French carmaker Renault said Thursday that it had named Thierry Bollore as its new chief executive and Jean-Dominique Senard as board chairman, replacing former boss Carlos Ghosn following his arrest in Japan for alleged financial misconduct. Senard, currently the CEO of tyre giant Michelin, will represent Renault in its powerful alliance with Japanese carmakers Nissan and Mitsubishi, Renault added in a statement following a board meeting.
Bollore, the chief operating officer who had been Ghosn's heir apparent as CEO, has been running the company in the wake of Ghosn's sensational arrest in November. He will be tasked with coordinating Renault's side of "the alliance's activities in the operational field" under Senard's authority, the statement said.
"The board expresses its confidence in the new leadership and wishes it every success in its mission," the statement said.
Ghosn, who remains behind bars in Japan, resigned as Renault CEO and chairman late Wednesday. He had already been sacked as chairman of Nissan and Mitsubishi over accusations that he under-reported his income by millions of dollars over several years.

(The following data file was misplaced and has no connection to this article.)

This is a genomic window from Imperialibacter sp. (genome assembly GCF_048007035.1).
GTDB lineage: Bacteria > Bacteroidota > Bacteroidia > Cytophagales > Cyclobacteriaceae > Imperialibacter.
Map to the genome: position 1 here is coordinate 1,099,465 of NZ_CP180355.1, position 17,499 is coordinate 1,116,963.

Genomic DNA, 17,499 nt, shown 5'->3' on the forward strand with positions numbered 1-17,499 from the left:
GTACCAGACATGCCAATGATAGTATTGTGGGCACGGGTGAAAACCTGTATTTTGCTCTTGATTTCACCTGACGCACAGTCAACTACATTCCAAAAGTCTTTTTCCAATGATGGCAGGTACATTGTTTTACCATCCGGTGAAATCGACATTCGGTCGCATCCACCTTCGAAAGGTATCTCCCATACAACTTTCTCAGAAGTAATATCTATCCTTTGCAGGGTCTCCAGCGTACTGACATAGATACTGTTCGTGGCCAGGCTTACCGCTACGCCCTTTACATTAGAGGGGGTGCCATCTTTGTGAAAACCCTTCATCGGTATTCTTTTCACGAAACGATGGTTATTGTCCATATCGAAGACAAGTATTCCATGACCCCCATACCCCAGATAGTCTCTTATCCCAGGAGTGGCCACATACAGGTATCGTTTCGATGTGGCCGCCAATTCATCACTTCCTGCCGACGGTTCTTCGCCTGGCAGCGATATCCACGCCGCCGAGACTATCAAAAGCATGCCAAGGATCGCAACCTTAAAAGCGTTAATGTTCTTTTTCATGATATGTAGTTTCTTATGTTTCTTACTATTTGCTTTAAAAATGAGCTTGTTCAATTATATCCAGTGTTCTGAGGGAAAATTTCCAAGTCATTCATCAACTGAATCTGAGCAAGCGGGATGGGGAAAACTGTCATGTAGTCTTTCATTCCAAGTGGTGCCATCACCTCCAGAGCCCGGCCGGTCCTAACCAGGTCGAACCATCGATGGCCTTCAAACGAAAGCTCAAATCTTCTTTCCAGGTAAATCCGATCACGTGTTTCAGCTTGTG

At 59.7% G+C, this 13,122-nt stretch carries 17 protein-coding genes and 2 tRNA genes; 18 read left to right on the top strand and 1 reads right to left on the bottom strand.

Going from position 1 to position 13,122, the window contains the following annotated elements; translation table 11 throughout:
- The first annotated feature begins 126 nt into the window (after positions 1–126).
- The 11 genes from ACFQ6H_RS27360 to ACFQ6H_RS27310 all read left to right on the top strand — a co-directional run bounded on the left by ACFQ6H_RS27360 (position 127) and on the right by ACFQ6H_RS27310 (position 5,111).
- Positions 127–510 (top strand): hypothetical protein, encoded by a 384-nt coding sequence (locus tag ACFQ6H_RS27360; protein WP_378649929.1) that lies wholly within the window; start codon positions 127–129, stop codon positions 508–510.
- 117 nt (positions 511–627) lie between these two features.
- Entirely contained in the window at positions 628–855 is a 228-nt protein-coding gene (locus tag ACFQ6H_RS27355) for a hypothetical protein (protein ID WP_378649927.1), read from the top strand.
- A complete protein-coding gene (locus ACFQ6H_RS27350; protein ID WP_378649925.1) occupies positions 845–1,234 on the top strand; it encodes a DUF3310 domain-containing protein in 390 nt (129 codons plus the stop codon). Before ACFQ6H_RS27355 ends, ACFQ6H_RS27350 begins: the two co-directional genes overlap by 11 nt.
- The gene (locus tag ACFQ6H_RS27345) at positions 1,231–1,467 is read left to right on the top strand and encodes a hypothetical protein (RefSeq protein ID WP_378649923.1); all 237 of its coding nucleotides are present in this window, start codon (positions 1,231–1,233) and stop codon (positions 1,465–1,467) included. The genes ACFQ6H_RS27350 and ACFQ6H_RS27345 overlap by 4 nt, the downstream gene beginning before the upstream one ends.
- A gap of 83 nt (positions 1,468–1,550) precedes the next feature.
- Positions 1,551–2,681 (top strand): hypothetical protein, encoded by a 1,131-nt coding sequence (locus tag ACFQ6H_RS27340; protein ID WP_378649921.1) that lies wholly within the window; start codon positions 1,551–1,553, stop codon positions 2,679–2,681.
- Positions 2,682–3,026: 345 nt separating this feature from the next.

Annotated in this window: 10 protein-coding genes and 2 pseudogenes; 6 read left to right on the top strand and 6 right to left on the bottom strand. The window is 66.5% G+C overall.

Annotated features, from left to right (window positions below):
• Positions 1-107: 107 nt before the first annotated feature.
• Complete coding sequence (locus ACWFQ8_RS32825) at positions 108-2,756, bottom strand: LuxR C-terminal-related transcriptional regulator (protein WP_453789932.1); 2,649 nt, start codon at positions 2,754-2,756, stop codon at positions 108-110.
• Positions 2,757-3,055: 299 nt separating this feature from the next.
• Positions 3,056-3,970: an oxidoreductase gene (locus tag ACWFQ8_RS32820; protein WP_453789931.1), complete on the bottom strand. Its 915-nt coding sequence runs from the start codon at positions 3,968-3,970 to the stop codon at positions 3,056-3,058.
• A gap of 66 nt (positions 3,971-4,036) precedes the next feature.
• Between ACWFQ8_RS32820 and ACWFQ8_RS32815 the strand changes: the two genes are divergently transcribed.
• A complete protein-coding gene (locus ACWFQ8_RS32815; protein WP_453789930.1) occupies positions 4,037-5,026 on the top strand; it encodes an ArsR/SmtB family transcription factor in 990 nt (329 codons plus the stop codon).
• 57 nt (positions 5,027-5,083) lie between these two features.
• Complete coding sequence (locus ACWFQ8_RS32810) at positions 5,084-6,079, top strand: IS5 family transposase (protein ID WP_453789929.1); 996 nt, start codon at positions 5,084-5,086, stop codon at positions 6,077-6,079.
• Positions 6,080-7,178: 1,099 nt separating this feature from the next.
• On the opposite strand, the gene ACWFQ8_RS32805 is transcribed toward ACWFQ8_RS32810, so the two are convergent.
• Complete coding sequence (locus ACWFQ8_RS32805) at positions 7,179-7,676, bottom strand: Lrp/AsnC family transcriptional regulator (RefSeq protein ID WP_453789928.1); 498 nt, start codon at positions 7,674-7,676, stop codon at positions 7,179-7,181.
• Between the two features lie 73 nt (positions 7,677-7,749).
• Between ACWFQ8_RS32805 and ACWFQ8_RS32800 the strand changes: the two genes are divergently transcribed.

The Renault statement said merely that the board had "taken note" of Ghosn's resignation. But it added: "The board praised the alliance's track record, which has enabled it to become the world's leading automobile manufacturer."
Senard will be tasked with evaluating whether changes to Renault's governance will be necessary "in order to ensure the transition to the new structure" splitting the roles of chairman and chief executive, the statement said. He is to present his proposals to the Renault board before the next general shareholders' meeting.
Ghosn has already been stripped of his positions as chairman of Nissan and Mitsubishi in the wake of the allegations. The French government, Renault's biggest shareholder with a stake of more than 15 percent, is particularly keen to see the company appoint a new leader.
Finance Minister Bruno Le Maire had last week demanded a board meeting "in the coming days" to name Ghosn's successor. The Franco-Lebanese-Brazilian businessman, who was arrested on November 19, is set to remain behind bars for the forseeable future after a Tokyo court again denied him bail on Tuesday.
Prosecutors suspect he under-declared his income in official statements to Nissan shareholders between 2010 and 2015 to the tune of some five billion yen ($46 million), apparently in an attempt to avoid accusations that he was overpaid. A separate but similar charge is that he continued to do this between 2015 and 2018, under-reporting his income by a further four billion yen. He also faces a complex charge of seeking to shift personal investment losses onto Nissan's books and transferring company funds to a Saudi contact who allegedly stumped up collateral for him.